Puerto Madero is the old port that is currently being renovated like waterfronts in other cities. Old hulking brick warehouses are now cool, expensive lofty condos. And tons of restaurants are opening there giving folks a place to stroll on the water after work. Farther down south on the water is scruffy blue-collar La Boca, home to many Italian immigrants and the world famous futbol (soccer) team, La Boca Juniors and their stadium, La Bombanera. The steep concrete mass literally shakes during games as the fans go crazy stamping their feet. During a rowdy Sunday home game, you can easily hear the chants from blocks away, “Boca! Boca! Boca!”
Take a fun four-hour bike tour of the city, and not only will you see the sights, you can also hear some of these interesting historical tidbits:
1. The Tango was originally a dance between two men ‘fighting’ over a prostitute. Then this dirty, dirty little dance transformed into the men just dancing with the prostitute. And of course, today, it’s been ‘re-released’ as a classy, European art form … little do they know …
2. The Ecological Reserve and beach on the Riverfront (Buenos Aires sits on the banks of this wide river that empties into the Atlantic Ocean and separates the city with the southern coast of Uruguay) is actually a kind of landfill. It was created when the city created Avenida 9 de Julio — the so-called widest street in the world. They actually tore down several beautiful buildings to make this street and dumped the building ‘chunks’ here. Today someone had the bright idea to plant trees and grass and make the place a peaceful park and wildlife reserve. Odd and cool at the same time.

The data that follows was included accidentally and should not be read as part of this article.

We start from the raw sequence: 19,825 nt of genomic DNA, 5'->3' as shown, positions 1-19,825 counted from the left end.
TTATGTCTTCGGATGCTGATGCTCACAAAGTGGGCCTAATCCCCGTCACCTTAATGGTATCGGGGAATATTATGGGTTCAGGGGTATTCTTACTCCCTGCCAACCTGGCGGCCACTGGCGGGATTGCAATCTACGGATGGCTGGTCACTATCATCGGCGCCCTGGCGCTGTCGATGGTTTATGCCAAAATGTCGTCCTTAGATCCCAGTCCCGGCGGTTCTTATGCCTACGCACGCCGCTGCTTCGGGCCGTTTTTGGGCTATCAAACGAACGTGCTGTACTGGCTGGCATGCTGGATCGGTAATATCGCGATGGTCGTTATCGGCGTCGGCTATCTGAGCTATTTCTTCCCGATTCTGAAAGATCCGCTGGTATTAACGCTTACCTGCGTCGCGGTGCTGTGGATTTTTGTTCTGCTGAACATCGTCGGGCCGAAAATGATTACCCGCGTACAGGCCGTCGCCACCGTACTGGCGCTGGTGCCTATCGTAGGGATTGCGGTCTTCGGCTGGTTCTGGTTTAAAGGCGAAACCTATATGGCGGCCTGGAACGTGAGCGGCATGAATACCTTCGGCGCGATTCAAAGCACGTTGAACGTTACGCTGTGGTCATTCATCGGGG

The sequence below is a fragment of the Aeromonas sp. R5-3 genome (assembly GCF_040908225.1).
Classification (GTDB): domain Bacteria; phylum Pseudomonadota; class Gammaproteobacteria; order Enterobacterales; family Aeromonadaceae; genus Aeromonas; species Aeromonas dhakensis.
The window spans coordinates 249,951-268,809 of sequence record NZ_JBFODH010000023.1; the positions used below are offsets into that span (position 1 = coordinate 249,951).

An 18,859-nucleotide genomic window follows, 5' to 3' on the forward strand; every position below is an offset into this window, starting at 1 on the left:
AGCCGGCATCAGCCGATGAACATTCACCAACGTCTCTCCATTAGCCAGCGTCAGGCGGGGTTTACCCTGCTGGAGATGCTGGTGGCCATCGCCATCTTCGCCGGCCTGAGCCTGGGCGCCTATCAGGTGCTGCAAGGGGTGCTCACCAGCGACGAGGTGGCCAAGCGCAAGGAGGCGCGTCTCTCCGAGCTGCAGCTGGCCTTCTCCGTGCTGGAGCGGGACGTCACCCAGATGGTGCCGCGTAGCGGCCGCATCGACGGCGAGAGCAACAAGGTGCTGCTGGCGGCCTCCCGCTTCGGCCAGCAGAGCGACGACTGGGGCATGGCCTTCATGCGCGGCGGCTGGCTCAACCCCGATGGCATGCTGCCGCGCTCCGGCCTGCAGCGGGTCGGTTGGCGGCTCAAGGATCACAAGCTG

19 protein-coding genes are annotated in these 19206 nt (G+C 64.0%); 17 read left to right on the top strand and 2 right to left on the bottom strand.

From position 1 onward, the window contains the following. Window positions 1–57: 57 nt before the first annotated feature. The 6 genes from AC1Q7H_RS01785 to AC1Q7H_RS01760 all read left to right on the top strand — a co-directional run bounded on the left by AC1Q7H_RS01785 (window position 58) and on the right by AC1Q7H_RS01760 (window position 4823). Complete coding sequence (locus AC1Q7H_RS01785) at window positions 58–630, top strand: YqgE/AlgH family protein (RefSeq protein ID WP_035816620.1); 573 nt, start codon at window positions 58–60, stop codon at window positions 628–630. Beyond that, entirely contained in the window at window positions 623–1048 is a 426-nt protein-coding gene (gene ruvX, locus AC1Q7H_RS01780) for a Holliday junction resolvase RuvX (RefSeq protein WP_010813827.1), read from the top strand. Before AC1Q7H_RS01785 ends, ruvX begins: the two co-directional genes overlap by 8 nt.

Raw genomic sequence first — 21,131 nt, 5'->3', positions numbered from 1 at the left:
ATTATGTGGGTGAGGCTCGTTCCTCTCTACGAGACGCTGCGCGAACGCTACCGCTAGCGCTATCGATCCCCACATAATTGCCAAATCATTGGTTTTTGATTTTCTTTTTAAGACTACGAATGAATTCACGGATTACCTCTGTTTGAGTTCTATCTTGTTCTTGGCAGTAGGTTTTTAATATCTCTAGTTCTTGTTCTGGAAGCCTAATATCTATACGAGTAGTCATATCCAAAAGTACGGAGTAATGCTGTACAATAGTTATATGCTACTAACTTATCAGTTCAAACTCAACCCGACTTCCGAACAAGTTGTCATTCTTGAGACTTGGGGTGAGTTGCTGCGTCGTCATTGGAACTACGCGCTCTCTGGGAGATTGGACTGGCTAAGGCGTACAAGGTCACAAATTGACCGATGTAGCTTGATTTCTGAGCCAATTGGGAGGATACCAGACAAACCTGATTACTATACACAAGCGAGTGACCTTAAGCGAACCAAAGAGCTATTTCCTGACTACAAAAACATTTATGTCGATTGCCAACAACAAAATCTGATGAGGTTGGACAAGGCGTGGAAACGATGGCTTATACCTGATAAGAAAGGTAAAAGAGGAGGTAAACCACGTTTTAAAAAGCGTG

3. There have been tragic times for Buenos Aires. Like many of its Latin American counterparts, the government here has suffered some truly dreadful and embarrassing moments. From about 1976 to 1982 Argentina was under military rule. This government decided to “do away” with many young liberals who spoke out against it. In this time more than 30,000 people (mostly college-age) were captured, tortured, and probably killed, never to be heard from again. And, this was just about 20 years ago. Justice was never served. And just weeks before the current president attempted to put the military leaders from that time on trial, a high-ranking officer with lots of information, named Jose Lopez, had vanished. Every Thursday the “mothers” of the “disappeared ones” march on Plaza de Mayo in hopes of finding their sons who have now been “missing” for more than 20 years. Only 80 bodies were said to have been recovered.
But from visiting here today you would never know about some of the political and economic issues in the country’s past. The city folk are laughing, spending, and drinking coffee and their favorite Malbec wine, enjoying life to the fullest. Being here among all this coolness will have you thinking about how life goes on for so many people everywhere all over the world. While we don’t hear too many people mention Buenos Aires as much as European capitals, it is very similar and may even be cooler …
Read Lisa Lubin’s travel blog at http://llworldtour.wordpress.com/